That Turner\'s success as an actress seems as forced as her romance with daughter\'s love interest doesn\'t detract the soapy elements of IMITATION, but Susan Kohner, playing Sarah Jane all grown up, steals the show and is the only one who rises above the drivel that surrounds her, carrying a lot of the film\'s weight in its second half. In playing her racial trauma and need for survival at least her story fits the times; light skinned blacks admit that they did have to \"pass for white\" in order to move on up, and with Kohner being half white, half Mexican only hammers the point home even more and exposes a lot of hypocrisy that at the time a light-skinned African-American actress would and could not be cast for this part.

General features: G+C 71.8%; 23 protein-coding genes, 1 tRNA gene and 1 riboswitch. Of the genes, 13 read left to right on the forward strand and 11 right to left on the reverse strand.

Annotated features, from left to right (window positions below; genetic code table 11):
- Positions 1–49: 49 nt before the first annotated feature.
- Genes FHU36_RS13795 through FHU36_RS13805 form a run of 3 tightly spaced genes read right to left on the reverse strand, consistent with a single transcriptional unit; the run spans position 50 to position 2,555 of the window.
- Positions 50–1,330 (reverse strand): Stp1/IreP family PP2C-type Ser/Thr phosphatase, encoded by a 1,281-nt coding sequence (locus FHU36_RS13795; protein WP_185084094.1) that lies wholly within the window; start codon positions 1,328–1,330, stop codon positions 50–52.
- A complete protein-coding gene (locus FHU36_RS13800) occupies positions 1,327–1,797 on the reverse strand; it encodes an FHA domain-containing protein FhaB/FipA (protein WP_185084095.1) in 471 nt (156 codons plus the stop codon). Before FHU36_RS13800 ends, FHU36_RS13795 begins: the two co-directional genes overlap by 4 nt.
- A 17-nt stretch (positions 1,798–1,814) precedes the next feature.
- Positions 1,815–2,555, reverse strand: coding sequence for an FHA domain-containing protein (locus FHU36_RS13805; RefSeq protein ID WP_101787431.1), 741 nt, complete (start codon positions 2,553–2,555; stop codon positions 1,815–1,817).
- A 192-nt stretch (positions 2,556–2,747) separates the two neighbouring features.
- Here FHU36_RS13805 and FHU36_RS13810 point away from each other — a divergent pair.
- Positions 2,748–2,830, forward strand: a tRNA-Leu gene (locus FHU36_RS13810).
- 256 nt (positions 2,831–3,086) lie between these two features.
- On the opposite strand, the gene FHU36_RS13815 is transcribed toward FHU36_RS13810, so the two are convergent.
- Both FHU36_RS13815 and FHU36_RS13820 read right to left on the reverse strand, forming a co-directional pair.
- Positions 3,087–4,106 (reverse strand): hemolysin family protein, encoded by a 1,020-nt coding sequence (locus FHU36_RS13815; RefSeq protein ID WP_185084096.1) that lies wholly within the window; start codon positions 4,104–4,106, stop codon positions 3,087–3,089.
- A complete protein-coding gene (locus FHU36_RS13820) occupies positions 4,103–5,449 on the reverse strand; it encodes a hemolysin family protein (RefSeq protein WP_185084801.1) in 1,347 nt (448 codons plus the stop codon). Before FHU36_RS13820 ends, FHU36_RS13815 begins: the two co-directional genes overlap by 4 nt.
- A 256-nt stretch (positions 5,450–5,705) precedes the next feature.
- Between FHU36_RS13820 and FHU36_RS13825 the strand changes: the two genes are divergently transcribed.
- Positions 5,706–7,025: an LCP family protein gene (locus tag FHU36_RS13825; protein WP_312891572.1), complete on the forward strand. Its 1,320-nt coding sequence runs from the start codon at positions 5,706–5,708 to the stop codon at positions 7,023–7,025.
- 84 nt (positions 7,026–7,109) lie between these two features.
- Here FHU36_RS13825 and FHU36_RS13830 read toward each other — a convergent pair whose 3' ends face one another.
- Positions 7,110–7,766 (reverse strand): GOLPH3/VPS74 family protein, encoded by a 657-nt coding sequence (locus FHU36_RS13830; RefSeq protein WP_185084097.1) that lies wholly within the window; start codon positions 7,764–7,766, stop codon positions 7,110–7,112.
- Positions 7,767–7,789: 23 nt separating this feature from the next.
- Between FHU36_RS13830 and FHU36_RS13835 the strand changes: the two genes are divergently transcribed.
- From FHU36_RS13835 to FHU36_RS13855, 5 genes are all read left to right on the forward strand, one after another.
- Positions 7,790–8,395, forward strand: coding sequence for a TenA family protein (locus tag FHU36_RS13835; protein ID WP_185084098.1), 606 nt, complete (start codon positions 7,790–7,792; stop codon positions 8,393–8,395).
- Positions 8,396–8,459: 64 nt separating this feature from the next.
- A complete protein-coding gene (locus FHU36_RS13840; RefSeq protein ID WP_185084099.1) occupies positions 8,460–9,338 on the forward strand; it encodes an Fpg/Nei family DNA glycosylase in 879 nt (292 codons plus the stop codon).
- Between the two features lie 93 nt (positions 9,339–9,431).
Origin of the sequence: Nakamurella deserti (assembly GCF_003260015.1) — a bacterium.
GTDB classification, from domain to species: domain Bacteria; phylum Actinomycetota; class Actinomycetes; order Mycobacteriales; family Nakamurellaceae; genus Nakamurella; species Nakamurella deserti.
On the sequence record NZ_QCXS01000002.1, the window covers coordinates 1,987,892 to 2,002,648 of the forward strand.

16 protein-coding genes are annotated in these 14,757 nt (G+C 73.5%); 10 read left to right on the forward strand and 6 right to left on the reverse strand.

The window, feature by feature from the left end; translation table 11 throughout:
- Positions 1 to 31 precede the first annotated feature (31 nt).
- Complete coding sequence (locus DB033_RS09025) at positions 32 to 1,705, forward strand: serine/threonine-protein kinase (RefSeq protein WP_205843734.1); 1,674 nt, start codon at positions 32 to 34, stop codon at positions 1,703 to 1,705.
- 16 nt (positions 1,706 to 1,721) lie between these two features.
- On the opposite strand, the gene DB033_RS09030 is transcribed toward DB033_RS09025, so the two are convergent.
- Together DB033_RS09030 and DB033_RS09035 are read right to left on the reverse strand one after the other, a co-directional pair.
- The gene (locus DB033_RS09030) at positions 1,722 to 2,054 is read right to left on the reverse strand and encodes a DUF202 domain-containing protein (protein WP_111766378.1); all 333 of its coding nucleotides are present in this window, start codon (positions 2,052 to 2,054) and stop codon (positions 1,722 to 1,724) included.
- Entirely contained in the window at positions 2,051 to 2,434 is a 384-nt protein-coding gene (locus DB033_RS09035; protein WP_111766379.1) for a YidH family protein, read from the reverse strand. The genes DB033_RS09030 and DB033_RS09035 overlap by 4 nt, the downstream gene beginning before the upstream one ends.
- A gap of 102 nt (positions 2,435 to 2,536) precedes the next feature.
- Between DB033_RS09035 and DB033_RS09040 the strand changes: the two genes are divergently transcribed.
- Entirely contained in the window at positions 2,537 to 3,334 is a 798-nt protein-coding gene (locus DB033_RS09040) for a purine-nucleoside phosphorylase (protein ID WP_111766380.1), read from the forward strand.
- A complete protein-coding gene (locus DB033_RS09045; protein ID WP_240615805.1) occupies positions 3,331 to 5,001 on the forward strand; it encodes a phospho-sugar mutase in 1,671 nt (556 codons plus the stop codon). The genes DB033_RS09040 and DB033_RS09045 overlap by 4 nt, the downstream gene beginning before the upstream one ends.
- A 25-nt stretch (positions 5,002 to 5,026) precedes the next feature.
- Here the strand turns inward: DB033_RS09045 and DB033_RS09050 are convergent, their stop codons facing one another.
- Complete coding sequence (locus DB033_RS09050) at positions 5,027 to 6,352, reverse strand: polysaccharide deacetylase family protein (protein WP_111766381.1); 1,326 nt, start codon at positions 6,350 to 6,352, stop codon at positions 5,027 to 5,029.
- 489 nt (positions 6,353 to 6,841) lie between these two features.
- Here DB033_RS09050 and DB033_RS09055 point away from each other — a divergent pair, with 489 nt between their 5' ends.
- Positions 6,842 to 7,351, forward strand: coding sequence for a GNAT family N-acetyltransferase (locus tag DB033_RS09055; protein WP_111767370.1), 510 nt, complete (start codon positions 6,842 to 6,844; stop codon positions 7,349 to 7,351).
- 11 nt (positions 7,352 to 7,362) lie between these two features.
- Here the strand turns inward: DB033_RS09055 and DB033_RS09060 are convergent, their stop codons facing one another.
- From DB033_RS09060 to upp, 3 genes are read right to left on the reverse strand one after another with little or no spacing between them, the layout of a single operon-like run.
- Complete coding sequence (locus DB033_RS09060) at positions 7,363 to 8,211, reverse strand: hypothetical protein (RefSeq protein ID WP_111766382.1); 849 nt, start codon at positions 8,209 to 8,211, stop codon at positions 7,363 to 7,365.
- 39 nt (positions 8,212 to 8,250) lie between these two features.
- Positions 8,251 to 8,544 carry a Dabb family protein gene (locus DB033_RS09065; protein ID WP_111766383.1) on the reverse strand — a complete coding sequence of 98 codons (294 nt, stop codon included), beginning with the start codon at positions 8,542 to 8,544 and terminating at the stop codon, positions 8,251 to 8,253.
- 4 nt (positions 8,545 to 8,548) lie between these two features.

The best scene comes when Kohner\'s beau, on discovering she is actually black, all but rapes her in a dark alley. It\'s the only sequence that doesn\'t reek of soap, and although Kohner\'s storyline eventually becomes muddled with her melodramatic interaction with Moore and her later appearance at her mother\'s funeral, it\'s really the most poignant part of this film and manages to reveal its soul. This was the cornerstone of Douglas Sirk movies: tell a good, tissue-friendly yarn that in its second half and conclusion would punch the audience with a strong moral and in this he succeeded, with followers in Herbert Ross\' STEEEL MAGNOLIAS and James L. Brooks TERMS OF ENDEARMENT.
Douglas Sirk, after this film, would basically retire and leave behind a collection of overblown melodramas that have quite a following.